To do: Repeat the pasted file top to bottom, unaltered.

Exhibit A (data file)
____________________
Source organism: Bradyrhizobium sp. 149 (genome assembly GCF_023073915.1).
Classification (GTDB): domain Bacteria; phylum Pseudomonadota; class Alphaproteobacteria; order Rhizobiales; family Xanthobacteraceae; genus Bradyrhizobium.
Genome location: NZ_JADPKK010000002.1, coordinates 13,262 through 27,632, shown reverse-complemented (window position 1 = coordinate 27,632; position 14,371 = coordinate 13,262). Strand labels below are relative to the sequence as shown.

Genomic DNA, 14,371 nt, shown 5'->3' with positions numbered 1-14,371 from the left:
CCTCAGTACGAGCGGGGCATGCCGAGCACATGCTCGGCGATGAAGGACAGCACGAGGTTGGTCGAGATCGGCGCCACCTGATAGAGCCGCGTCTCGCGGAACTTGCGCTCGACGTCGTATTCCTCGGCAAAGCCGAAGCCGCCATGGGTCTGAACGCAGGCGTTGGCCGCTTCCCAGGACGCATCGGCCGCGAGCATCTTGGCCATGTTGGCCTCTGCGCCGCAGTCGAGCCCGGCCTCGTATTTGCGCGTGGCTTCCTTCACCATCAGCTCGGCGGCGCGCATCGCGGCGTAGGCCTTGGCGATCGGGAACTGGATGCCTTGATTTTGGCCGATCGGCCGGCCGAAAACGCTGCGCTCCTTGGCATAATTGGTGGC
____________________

Source organism: Bradyrhizobium sp. 149 (genome assembly GCF_023073915.1).
Classification (GTDB): domain Bacteria; phylum Pseudomonadota; class Alphaproteobacteria; order Rhizobiales; family Xanthobacteraceae; genus Bradyrhizobium.
Genome location: NZ_JADPKK010000002.1, coordinates 13,262 through 27,632, shown reverse-complemented (window position 1 = coordinate 27,632; position 14,371 = coordinate 13,262). Strand labels below are relative to the sequence as shown.

Genomic DNA, 14,371 nt, shown 5'->3' with positions numbered 1-14,371 from the left:
CCTCAGTACGAGCGGGGCATGCCGAGCACATGCTCGGCGATGAAGGACAGCACGAGGTTGGTCGAGATCGGCGCCACCTGATAGAGCCGCGTCTCGCGGAACTTGCGCTCGACGTCGTATTCCTCGGCAAAGCCGAAGCCGCCATGGGTCTGAACGCAGGCGTTGGCCGCTTCCCAGGACGCATCGGCCGCGAGCATCTTGGCCATGTTGGCCTCTGCGCCGCAGTCGAGCCCGGCCTCGTATTTGCGCGTGGCTTCCTTCACCATCAGCTCGGCGGCGCGCATCGCGGCGTAGGCCTTGGCGATCGGGAACTGGATGCCTTGATTTTGGCCGATCGGCCGGCCGAAAACGCTGCGCTCCTTGGCATAATTGGTGGC